October 19, 2009
The mind-blowing answer comes from a theory describing the birth of
the universe in the first instant of time.
The universe has long captivated us with its immense scales of
distance and time.
How far does it stretch? Where does it end... and what lies beyond
its star fields... and streams of galaxies extending as far as
telescopes can see?
These questions are beginning to yield to a series of extraordinary
new lines of investigation... and technologies that are letting us
to peer into the most distant realms of the cosmos...
But also at the behavior of matter and energy on the smallest of
Remarkably, our growing understanding of this kingdom of the
ultra-tiny, inside the nuclei of atoms, permits us to glimpse the
largest vistas of space and time.
In ancient times, most observers saw the stars as a sphere
surrounding the earth, often the home of deities.
The Greeks were the first to see celestial events as phenomena,
subject to human investigation... rather than the fickle whims of
One sky-watcher, for example, suggested that meteors are made of
materials found on Earth... and might have even come from the Earth.
Those early astronomers built the foundations of modern science. But
they would be shocked to see the discoveries made by their
The stars and planets that once harbored the gods are now seen as
infinitesimal parts of a vast scaffolding of matter and energy
extending far out into space.
Just how far... began to emerge in the 1920s.
Working at the huge new 100-inch
Hooker Telescope on California's
astronomer Edwin Hubble, along with his assistant named Milt Humason,
analyzed the light of fuzzy patches of sky... known then as nebulae.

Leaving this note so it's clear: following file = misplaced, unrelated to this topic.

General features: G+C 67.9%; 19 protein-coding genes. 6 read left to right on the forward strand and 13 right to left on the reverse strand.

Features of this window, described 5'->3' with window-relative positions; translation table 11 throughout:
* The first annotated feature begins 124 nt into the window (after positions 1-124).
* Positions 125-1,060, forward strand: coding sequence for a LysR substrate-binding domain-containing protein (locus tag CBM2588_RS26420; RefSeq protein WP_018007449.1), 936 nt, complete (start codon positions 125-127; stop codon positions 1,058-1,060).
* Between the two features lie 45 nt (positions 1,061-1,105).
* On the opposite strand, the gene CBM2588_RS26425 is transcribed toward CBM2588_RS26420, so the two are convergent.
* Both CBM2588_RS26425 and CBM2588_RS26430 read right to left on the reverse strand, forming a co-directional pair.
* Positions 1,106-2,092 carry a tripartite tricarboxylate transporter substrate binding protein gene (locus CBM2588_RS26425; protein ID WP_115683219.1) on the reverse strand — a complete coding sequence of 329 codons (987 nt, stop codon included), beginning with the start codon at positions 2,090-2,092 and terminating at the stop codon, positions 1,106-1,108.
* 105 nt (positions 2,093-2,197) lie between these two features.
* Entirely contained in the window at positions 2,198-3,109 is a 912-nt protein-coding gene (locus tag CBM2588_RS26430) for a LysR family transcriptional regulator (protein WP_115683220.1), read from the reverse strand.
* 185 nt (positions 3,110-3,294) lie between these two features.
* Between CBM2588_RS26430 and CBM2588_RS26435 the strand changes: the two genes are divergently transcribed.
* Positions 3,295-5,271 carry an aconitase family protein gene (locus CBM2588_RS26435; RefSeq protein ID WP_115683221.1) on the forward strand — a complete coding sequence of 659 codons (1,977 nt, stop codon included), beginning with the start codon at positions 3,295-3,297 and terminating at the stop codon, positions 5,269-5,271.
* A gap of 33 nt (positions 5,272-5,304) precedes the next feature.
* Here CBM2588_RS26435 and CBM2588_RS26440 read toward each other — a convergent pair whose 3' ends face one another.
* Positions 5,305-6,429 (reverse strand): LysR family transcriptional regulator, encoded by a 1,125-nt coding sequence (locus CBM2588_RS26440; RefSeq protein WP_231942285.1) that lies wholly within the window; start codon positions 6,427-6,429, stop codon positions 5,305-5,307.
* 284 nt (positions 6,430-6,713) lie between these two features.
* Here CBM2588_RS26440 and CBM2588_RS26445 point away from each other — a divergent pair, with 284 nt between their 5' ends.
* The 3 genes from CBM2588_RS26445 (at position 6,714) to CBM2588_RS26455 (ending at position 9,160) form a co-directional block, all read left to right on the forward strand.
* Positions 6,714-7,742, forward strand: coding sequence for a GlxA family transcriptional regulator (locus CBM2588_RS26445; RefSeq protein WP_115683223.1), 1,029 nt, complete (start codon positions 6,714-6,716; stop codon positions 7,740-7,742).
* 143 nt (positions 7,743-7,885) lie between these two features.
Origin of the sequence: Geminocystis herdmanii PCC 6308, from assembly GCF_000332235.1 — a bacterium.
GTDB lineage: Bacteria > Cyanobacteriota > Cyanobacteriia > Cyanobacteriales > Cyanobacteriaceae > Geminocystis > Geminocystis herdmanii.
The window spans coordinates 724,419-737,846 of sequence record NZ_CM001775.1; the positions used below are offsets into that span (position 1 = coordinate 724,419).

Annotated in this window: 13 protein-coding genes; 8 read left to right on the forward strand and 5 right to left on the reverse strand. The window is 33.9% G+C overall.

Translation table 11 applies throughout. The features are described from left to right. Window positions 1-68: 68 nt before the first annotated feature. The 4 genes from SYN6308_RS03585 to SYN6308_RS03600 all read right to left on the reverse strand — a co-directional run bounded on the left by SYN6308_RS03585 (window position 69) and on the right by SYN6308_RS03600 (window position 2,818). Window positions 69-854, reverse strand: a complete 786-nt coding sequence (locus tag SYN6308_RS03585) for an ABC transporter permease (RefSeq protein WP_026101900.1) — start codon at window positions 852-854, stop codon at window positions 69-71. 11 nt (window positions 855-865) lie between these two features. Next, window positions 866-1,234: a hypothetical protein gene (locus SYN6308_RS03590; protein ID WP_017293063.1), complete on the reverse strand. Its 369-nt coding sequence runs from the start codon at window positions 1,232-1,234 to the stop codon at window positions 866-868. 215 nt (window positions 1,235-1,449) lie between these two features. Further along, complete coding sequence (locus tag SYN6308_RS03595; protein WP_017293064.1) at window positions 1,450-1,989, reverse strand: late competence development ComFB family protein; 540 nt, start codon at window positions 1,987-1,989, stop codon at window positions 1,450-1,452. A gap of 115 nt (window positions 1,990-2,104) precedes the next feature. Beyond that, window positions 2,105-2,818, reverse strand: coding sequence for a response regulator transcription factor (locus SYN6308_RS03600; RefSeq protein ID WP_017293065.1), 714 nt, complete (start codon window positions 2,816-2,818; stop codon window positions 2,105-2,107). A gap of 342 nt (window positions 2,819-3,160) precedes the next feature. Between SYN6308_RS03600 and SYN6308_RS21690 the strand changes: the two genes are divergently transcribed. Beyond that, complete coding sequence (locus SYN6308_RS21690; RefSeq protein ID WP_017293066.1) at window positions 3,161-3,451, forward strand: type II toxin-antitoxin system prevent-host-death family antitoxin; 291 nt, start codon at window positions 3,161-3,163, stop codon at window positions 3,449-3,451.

They showed that these were actually distant galaxies far beyond our
Hubble and Humason discovered that most of them are moving away from
us. The farther out they looked, the faster they were receding.
This fact, now known as Hubble's law, suggests that there must have
been a time when the matter in all these galaxies was together in
That time... when our universe sprung forth... has come to be called
the Big Bang.
How large the cosmos has gotten since then depends on how long its
been growing... and its expansion rate.
Recent precision measurements gathered by the Hubble space telescope
and other instruments have brought a consensus... that the universe dates back 13.7 billion years.
Its radius, then, is the distance a beam of light would have
traveled in that time ... 13.7 billion light years.
That works out to about 1.3 quadrillion kilometers.
In fact, it's even bigger.... much bigger. How it got so large, so
fast, was until recently a deep mystery.
That the universe could expand had been predicted back in 1917 by
Albert Einstein, except that Einstein himself didn't believe it...
until he saw Hubble and Humason's evidence.
Einstein's general theory of relativity suggested that galaxies
could be moving apart because space itself is expanding.
So when a photon gets blasted out from a distant star, it moves
through a cosmic landscape that is getting larger and larger,
increasing the distance it must travel to reach us.
In 1995, the
orbiting telescope named for Edwin Hubble began to take
the measure of the universe... by looking for the most distant
galaxies it could see.
Taking the expansion of the universe into account, the space
telescope found galaxies that are now almost 46 billion light years
away from us in each direction... and almost 92 billion light years
from each other.
And that would be the whole universe... according to a
straightforward model of the big bang.
But remarkably, that might be a mere speck within the universe as a
whole, according to a dramatic new theory that describes the origins
of the cosmos.
It's based on the discovery that energy is constantly welling up
from the vacuum of space in the form of particles of opposite
charge... matter and